He drove the big white horse in a full out gallop toward the entrance to a cave that fading into her vision through the glassy curtain of rain. They ducked together as they clambered through the passageway at full speed, coming to a sudden, violent halt when they were safe. The force of the stop propelled her into the back of her rescuer, whose strong hold on the horse prevented them both from flying off its back.
The hooded figure slipped off and lifted Meg down as easily as though she was a small child. Lightheaded and unsteady, she knew that this could not be happening. Did you dream when you were dead? Could she be hallucinating as the life drained out of her body where she had fallen onto the rocks? Only in romance novels and fantasy movies did women in distress get rescued by men on white horses. And those women deserved to be saved.
“Who are you?” she pleaded, panting, as he backed away from her, hooded head bent to hide his face. He did not speak. “Please,” she begged again. “Tell me who you are. Let me see your face.”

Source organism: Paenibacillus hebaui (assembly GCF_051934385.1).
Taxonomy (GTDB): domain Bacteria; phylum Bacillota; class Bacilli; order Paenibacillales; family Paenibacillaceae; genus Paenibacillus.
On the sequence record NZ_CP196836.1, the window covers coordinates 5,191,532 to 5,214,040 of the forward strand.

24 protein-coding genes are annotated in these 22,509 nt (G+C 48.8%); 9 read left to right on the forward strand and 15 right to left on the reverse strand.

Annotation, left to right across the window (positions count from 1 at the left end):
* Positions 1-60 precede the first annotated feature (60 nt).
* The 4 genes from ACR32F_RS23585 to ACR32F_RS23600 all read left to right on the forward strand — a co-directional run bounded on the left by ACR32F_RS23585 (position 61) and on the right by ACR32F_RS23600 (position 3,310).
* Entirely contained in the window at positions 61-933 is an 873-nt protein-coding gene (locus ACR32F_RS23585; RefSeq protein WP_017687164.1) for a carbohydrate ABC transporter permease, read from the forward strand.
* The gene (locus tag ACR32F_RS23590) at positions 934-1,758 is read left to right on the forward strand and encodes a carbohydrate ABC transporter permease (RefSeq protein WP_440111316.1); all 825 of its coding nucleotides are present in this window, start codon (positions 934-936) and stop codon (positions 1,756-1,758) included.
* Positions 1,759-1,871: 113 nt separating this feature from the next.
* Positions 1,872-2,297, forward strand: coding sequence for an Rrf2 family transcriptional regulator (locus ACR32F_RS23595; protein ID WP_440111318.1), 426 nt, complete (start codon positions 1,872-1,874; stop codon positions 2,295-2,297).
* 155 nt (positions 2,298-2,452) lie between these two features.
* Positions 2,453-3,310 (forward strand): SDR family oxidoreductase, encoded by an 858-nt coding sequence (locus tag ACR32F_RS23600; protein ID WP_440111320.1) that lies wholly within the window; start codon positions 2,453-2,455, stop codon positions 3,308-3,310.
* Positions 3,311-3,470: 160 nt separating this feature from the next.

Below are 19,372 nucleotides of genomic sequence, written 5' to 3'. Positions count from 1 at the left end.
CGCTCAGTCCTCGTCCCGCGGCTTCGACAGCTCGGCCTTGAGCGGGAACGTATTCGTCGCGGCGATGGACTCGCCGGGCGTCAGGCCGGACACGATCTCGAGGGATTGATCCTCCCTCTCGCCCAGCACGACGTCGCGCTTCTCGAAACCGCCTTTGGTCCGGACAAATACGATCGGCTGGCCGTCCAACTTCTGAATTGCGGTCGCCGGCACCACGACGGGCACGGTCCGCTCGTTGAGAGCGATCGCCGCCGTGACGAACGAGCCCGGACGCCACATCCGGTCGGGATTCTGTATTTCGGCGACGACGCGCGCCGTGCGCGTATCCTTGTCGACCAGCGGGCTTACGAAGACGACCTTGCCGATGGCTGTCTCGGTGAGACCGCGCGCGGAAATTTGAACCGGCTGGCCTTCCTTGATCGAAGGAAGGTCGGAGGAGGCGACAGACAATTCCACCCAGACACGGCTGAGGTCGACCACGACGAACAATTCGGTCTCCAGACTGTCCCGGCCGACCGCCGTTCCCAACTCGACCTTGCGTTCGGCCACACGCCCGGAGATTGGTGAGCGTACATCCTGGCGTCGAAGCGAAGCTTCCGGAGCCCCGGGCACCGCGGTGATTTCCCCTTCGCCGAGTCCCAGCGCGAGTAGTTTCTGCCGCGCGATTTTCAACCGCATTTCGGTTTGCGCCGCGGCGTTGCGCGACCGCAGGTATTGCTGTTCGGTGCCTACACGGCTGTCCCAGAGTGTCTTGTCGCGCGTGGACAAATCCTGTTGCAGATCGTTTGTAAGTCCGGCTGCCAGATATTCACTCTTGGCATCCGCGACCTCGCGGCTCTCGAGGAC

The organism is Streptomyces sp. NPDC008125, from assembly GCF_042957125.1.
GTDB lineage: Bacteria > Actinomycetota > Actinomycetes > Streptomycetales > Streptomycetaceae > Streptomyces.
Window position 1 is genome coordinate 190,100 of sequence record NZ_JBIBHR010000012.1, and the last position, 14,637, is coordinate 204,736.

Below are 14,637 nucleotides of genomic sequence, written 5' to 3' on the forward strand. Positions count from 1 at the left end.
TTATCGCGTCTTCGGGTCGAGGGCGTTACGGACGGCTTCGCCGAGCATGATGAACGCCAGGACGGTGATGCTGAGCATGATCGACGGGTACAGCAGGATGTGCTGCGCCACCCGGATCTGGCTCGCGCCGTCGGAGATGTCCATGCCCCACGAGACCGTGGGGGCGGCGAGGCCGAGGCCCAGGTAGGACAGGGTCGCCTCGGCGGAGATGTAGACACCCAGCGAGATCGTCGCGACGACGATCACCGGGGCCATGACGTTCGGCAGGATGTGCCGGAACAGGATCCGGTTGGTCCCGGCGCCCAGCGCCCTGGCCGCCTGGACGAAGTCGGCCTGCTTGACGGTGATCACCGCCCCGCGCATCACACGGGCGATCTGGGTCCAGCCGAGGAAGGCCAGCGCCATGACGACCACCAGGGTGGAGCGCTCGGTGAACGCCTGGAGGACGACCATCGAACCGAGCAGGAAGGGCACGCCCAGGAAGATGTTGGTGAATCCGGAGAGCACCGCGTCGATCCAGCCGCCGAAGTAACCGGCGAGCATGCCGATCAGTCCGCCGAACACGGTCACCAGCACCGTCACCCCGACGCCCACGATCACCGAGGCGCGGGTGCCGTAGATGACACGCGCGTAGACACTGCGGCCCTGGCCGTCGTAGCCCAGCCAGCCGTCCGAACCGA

A blinding flash and thunderous crack drew her attention out to the storm. She knew she owed the mysterious stranger her life, but the hood and silence were too Ghost-of-Christmas-Future for her to let her guard down. Willing aside her fears, she turned to speak to him again.
Man and horse were gone.
They had not ridden past her, had not made a noise behind her. Even with the deafening noise of the storm, they were too big, too solid to have disappeared without a sound, but disappear they had.